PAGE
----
Ryley Johnson is an intern at the Global Institute for Women's Leadership.
Democracy rests upon the normative goals of inclusion and representation, and while women’s descriptive representation in legislatures promotes some quantifiable metric of equality by their very presence, so, too, can women political leaders offer advantages that go above and beyond the optics of inclusion.
The blight of un- or under-represented women in legislatures and policymaking bodies worldwide is both well-documented and yet critically evasive. Female political careers reflect overlapping cultural ideas of normative gender roles; historical pathways to equal treatment; networks of supportive, women-friendly or gender-inclusive policies; and countervailing attempts to mitigate pre-existing discriminatory practices in male-dominated organisational structures.
Reform of discrimination is ideal, of course, but one half of the whole. Eradication of a negative is not full apotheosis of a positive. Descriptive representation, and enhanced female voice and presence, is the cosmetic equality that can lead to greater things, of which enhanced democracy and greater substantive representation of social policies are two quite enticing possibilities.
Gender quotas and electoral system reforms contribute much-needed institutional impetus to a more equitable division of gendered voices. And, indeed, data supports the idea of more gender inclusion in the years since the women’s movements of the 1970s, with OECD normative convergence around parental leave and other supportive policy structures.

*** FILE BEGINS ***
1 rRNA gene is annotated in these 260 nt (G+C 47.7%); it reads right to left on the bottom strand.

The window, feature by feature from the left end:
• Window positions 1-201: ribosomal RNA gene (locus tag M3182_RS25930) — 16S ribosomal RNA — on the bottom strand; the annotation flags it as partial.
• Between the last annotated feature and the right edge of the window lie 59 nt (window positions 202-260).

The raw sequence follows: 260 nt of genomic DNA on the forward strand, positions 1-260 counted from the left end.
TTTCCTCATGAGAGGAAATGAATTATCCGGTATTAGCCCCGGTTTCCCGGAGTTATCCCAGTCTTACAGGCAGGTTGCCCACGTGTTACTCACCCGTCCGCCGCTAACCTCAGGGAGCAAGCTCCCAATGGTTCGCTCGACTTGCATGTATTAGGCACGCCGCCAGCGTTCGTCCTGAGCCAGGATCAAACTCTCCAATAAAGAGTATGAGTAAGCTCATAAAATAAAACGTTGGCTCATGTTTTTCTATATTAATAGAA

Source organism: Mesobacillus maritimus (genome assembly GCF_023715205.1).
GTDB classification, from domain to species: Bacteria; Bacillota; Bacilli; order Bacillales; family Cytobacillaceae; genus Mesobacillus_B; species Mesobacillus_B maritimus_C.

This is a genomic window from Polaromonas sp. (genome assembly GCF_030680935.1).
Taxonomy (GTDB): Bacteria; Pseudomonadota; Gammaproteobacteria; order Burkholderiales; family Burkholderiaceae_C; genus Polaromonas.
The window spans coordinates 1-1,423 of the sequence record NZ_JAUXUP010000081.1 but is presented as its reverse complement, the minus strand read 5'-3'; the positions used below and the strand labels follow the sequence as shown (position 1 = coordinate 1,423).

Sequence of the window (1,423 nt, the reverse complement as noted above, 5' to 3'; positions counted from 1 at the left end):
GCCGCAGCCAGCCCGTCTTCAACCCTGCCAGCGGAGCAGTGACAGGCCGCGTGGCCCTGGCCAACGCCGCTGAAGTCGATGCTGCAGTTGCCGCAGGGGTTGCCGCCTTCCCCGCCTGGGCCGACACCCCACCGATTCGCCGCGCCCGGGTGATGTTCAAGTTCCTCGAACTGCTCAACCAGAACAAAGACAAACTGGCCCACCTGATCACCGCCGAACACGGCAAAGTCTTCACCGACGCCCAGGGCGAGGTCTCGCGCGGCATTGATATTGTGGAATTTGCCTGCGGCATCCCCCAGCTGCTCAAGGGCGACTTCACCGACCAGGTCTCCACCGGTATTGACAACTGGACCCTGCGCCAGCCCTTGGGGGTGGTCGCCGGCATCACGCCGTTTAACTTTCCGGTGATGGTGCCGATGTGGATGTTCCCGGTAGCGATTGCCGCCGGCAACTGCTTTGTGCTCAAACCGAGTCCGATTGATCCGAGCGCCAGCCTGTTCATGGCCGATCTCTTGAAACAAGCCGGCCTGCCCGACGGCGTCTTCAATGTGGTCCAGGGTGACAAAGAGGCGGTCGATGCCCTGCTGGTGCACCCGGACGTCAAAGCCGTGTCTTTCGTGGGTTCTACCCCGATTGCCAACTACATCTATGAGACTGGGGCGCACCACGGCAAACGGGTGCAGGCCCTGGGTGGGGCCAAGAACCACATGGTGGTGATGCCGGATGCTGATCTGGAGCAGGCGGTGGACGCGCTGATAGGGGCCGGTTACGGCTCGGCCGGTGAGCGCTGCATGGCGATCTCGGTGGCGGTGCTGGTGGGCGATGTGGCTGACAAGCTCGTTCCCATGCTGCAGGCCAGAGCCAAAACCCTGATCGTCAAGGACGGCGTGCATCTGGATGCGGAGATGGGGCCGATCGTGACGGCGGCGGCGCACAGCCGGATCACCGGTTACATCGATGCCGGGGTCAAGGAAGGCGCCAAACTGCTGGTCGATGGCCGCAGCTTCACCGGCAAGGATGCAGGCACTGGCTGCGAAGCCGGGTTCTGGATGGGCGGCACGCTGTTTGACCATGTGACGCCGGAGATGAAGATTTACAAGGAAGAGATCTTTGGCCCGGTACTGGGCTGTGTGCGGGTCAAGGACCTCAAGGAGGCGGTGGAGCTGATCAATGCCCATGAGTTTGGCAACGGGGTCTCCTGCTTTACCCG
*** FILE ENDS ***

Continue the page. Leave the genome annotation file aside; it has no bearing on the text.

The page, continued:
The United Nations has also heavily woven gender equality into each of their recently developed 17 Sustainable Development Goals, though while many individual countries have set goals for parity and further equality in representation, none is on track to achieve gender equality targets by 2030.
This, of course, represents but one pillar in the larger lattice of equity, as women still face barriers to entry, cultural deterrents, discrimination and biased treatment, and other such obstacles to their political career success. The light at the end of the tunnel, however, is not just equality for equality’s sake, nor even just advantages to a normative global convergence. While quantifiable measurements offer metrics by which to judge, and prompt means by which to achieve (gender quotas, etc.), the prospect of a greater female presence tantalises not just for its portrayal of representation but for its potential to change the very structure and quality of democratic systems.
Lofty statement? Perhaps. And yet, it is a prospect supported theoretically and empirically. Studies suggest that female political representation can improve the quality of democracy, and that women’s substantive representation of social issues can benefit society at large.
Of democracy’s potential gain, research suggests that variance in leadership style, perceptions of trust, and rates of corruption can correlate with female representation. Of these, of course, better leadership, more trust and legitimacy, and lower rates of corruption, are all potential gains from the diverse inclusion of female politicians. These aspects come on the tail end of inclusion, but will also blossom pending a deeper look at the cultural and institutional barriers that hinder women’s entry into, or success within, the political realm.